Badminton Scandal

Four Olympic badminton teams were disqualified this week for deliberately trying to lose matches. By losing early in the competition they hoped to gain more favorable pairings later on.

The players’ decision to throw the matches was irritating, but understandable. With an Olympic gold metal at stake, you have to expect everyone to do whatever gives them the best chance to win, within the rules. While an attitude of play-hard-no-matter-the-circumstances would have been admirable, I find it hard to fault the players.

To me the blame rests more on whoever designed the tournament structure. It makes no sense to design a tournament that rewards losing more than winning. Moreover, a baseline requirement for any competition is that the rules be clear to everyone. Clearly the teams did not expect to be disqualified for their actions, or else they would have played to win. This misconception wasn’t limited to one team; it was shared by four of the top teams in the world. The entire value of such a disqualification policy would be as a deterrent. Springing it on the teams after the fact did no good to anyone.

The players lost the opportunity to compete after years of training; the fans didn’t get to see some of the top teams in the world perform; and the Olympics and the badminton federation have to wade through an embarrassing scandal. All of these bad outcomes arose directly from the ill-conceived structure of the competition. Next time around the powers-that-be in badminton need to be more careful to design a competition that aligns incentives with competitive play and to make the rules clear to everyone.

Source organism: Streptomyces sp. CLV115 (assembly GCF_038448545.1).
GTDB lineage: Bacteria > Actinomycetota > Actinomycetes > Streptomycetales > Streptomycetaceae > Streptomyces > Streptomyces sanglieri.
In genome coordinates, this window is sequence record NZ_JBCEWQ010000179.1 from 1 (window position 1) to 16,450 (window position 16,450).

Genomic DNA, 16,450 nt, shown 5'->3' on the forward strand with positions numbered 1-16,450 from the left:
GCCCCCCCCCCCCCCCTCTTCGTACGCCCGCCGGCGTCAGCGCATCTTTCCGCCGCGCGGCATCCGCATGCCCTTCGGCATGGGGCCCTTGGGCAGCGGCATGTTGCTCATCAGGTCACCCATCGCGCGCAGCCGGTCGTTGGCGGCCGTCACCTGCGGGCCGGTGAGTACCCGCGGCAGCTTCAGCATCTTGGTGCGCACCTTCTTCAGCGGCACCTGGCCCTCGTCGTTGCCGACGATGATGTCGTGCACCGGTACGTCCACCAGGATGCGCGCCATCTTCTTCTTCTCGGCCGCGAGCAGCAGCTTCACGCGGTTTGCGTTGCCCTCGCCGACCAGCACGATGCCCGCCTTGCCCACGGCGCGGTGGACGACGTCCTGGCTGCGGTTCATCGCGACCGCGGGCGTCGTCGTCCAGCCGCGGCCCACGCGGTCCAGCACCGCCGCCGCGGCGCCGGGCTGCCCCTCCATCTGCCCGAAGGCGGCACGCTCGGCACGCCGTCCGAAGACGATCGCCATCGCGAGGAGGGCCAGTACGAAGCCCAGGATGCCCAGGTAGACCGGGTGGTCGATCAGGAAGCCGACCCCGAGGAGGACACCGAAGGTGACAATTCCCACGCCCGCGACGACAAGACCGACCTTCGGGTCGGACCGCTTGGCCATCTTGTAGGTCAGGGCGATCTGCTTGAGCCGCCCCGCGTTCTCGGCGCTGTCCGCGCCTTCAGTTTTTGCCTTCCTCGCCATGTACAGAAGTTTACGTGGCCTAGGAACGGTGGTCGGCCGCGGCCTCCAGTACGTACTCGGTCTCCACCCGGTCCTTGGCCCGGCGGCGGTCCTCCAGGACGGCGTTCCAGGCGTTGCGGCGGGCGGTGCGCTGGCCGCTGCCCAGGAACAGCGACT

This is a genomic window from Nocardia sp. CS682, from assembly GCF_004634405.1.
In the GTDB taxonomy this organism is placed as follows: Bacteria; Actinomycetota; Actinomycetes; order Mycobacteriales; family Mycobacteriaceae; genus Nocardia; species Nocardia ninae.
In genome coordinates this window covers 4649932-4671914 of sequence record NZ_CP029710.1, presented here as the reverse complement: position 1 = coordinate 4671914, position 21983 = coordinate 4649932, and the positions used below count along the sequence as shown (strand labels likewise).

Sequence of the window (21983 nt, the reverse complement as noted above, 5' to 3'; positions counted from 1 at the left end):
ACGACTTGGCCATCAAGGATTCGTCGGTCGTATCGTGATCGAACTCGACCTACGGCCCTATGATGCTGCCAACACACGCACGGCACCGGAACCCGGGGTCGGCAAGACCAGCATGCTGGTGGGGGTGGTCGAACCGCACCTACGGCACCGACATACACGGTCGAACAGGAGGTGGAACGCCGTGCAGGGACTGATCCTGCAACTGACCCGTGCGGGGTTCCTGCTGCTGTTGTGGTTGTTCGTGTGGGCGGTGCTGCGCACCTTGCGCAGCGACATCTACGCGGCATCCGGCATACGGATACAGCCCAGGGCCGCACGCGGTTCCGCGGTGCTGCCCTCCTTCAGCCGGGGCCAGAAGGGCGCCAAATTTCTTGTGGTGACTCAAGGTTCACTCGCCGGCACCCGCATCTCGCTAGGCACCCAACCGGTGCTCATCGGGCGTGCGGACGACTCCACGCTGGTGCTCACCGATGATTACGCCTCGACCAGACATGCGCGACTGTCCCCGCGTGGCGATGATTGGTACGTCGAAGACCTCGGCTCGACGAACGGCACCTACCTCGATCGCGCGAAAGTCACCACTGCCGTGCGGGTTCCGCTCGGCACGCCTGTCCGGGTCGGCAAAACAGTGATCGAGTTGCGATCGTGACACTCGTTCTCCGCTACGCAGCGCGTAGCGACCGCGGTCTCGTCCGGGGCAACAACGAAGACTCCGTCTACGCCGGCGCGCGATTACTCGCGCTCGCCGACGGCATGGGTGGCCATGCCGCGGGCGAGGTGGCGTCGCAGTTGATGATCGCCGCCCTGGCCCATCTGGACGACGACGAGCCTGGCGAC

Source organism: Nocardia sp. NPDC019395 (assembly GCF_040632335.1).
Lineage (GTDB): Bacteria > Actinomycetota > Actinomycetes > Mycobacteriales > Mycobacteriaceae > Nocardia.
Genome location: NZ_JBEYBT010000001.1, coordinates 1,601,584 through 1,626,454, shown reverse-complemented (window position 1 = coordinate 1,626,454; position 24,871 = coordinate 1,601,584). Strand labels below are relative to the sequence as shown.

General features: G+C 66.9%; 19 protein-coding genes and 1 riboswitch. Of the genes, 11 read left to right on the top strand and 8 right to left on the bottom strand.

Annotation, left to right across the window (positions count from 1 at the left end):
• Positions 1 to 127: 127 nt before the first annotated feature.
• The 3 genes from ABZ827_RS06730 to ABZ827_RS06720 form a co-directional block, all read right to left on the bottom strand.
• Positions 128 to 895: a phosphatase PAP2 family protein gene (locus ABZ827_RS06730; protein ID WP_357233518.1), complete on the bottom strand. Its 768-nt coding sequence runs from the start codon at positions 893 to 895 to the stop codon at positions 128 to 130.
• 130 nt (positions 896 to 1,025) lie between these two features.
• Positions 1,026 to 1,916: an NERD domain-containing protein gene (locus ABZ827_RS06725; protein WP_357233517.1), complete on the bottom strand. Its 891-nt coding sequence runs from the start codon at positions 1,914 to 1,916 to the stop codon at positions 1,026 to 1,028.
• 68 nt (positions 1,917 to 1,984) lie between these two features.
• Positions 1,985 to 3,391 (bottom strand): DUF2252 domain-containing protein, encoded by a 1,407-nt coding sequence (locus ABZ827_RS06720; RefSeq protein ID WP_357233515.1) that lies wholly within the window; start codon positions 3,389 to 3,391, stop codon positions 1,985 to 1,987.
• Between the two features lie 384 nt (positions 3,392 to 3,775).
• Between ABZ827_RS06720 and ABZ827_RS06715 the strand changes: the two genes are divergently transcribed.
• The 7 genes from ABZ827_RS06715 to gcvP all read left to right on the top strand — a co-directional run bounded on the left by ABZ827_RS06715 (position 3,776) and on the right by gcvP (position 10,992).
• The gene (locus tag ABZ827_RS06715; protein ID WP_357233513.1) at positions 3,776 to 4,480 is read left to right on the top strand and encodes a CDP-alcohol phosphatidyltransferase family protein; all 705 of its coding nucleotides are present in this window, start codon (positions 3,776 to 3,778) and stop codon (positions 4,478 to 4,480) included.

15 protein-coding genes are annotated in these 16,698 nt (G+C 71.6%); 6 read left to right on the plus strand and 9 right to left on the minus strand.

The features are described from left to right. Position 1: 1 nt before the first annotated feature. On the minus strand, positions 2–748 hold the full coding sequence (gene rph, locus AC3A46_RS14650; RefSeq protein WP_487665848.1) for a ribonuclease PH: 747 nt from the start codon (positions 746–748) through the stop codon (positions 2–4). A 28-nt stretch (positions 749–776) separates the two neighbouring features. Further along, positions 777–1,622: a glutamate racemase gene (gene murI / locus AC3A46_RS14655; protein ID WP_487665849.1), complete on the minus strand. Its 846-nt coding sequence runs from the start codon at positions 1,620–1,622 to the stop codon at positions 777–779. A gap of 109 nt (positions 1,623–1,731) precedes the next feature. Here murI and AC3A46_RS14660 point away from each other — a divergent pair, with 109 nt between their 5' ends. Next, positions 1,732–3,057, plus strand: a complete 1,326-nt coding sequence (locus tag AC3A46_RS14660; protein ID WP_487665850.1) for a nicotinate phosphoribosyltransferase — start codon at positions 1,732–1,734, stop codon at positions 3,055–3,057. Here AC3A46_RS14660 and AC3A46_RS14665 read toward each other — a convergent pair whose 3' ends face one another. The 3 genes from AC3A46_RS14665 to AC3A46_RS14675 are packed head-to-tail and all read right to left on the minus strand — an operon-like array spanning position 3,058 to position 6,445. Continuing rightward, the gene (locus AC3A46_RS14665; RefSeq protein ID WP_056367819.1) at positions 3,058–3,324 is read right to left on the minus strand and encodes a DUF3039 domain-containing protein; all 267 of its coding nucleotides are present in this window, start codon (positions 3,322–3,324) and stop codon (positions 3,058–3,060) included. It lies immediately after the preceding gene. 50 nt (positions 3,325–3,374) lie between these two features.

One thought on “Badminton Scandal

  1. KFay says:

    Agree with you entirely on this one, Nate.

    This sort of thing comes up in (wait for it…) bridge all the time and has been debated for years ad nauseum. There is often a round robin stage in world championship events. And often there is a team, well ahead of the field, who has the opportunity at a late stage to dump to a weak team in order to possibly push a better team out of the knockout stage.

    Jeff Rubens, the editor of the Bridge World (bridge’s most prestigious publication), often invokes the definition of “sportsmanship” as doing everything within one’s power to win an event, so long as the action is legal.

    It seems to me that there was no overt law against dumping in the badminton case. I bet it would be extremely hard to enforce such a law even if there were one. The only reason why this case was sussed out was that both teams were attempting to dump to each other! Then they pinned a dubious conviction on them for tarnishing the image of their sport or some such nonsense. How can intelligent tactics ever be frowned upon?

    The entire incident reeks of ineptitude on the part of tournament organizers. In the article you cite, Briton badmintoner Andy Good says, “I’ve never seen any sporting event, any major event, where two players or two pairs just stood on a court and haven’t tried.” I imagine that the idiots in charge are saying similar things, but anyone who knows anything about sport only has to think back to the 1982 World Cup, Austria v. West Germany. This match is brought up in every other Rubens editorial about “sportsmanlike dumping” and was the impetus behind playing simultaneous matches in the end of group-stage play.

    One solution would be to play a double elimination stage to pare down to a knockout field, similar to post-season NCAA baseball or whatever; there are probably some number of other solutions as well. For something that is (in my mind) so common, it’s really shocking that people are surprised by this particular story at the Olympic level.

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